Twenty Years on, Families of 9/11 Victims Demand Washington Finally Declassifies Documents – Could They Shed Light on the CIA’s Role?
Relatives believe the information will prove the Saudi government was complicit in the attacks – while newly available files have already raised questions about Langley’s involvement.
Family members of 9/11 victims have warned Joe Biden to stay away from the upcoming 20th anniversary memorial events, unless officials are willing to declassify documents that the relatives believe will prove the Saudi Arabian government was involved in the attacks.
“There is simply no reason – unmerited claims of ‘national security’ or otherwise – to keep this information secret,” an open letter, signed by 1,700 people directly affected by the incident, stated.
Allegations of Riyadh’s involvement in the tragedy have long abounded, not least because 15 of the 19 hijackers were Saudi citizens. The highly controversial 9/11 Commission Report of 2004 found no evidence “the Saudi government as an institution or senior Saudi officials individually” funded Al-Qaeda, but did identify Saudi individuals and organizations as Al-Qaeda’s primary funding source. Two commission co-chairs, Thomas Kean and Lee Hamilton, have since asserted that the investigation was “set up to fail.”
In March 2018, after many years of fruitless struggle, a US court finally allowed a lawsuit against the government of Saudi Arabia brought by the families of the attack’s victims, businesses, insurers, and over 20,000 people injured that fateful day, to proceed.
One of the key questions under consideration is the level of contact between the hijackers and potential or confirmed Saudi government operatives – be they diplomatic or intelligence staff, or otherwise. Nonetheless, the presiding judge has to date restricted plaintiffs’ discovery to just two individuals, Omar al-Bayoumi and Fahad al-Thumairy.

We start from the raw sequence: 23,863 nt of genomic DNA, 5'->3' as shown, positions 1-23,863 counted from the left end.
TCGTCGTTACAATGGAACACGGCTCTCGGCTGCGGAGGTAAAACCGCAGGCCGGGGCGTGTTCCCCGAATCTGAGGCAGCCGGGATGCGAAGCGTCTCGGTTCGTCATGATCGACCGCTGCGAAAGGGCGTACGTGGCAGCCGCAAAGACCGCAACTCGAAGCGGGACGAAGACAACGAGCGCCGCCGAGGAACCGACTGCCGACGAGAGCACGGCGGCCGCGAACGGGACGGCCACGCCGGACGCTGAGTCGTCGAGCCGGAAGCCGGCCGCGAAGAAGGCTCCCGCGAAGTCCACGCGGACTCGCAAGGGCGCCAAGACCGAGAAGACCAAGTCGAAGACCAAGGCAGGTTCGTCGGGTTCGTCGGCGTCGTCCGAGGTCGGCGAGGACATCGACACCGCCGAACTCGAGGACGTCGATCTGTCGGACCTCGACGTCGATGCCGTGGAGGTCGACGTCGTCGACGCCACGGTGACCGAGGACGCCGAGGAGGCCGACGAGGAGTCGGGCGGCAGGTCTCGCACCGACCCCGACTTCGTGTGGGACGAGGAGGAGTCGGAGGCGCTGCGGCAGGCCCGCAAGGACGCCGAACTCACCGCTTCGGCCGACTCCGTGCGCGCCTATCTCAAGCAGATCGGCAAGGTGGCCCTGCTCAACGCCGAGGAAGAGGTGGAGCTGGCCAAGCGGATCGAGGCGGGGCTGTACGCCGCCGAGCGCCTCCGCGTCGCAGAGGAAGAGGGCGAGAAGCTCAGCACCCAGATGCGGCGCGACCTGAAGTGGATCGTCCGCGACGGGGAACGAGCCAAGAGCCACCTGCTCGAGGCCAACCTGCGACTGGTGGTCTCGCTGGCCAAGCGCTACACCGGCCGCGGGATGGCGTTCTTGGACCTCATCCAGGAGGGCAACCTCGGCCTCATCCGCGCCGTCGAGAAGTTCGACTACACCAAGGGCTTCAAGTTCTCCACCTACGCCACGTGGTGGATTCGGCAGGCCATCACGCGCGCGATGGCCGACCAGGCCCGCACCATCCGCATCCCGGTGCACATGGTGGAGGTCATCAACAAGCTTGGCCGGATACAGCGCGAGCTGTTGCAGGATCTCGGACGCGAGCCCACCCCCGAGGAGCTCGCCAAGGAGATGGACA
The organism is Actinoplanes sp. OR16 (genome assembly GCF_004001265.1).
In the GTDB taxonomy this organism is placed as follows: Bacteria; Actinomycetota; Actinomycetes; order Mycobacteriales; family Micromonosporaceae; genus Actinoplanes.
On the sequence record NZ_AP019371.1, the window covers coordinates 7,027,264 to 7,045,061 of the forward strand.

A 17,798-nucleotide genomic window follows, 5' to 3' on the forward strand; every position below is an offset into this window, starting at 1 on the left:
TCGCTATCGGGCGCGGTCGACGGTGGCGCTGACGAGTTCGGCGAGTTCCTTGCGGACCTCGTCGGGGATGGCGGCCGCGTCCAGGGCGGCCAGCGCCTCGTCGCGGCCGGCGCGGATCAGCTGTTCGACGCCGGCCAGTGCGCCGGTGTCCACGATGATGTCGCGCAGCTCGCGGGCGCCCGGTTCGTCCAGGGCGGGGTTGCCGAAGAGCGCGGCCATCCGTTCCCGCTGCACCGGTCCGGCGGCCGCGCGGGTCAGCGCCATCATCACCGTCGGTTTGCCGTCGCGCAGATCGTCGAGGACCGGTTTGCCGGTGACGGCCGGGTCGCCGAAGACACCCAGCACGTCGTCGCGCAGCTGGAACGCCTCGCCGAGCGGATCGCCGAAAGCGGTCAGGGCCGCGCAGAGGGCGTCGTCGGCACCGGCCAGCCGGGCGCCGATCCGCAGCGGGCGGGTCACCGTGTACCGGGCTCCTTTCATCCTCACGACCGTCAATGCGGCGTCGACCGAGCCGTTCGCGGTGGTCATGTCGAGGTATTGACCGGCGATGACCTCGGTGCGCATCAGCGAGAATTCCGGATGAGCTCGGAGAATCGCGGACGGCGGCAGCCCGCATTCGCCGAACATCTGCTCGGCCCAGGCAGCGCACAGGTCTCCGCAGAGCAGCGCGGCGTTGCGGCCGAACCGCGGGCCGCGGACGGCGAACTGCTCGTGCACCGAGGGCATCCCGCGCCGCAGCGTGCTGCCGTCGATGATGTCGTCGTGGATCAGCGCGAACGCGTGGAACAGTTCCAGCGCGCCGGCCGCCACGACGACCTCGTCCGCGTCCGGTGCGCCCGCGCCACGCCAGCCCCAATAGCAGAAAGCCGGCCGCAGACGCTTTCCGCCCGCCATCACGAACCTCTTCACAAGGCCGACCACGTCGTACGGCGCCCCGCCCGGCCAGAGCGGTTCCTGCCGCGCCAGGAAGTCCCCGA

According to previously classified memoranda, the FBI “believes it possible” Bayoumi “was an agent of the Saudi Government and that he may have been reporting on the local community to the Saudi Government officials.” The Bureau also discovered that he had “ties to terrorist elements.” Thumairy was a Saudi Islamic Affairs official and imam at King Fahd Mosque in Los Angeles.
Both had intimate contact with American Airlines Flight 77 hijackers Nawaf al-Hazmi and Khalid al-Mihdhar after their January 2000 arrival in the US, and were named in a 2012 FBI report on the progress of Operation Encore, its investigation into Saudi government involvement in 9/11. The document was only released due to Freedom of Information litigation, and so comprehensively censored that even the probe’s title was redacted.
What remains extant indicates that Bayoumi and Thumairy “provided (or directed others to provide) the hijackers with assistance in daily activities, including procuring living quarters, financial assistance, and assistance in obtaining flight lessons and driver’s licenses,” with the latt
Article from LewRockwell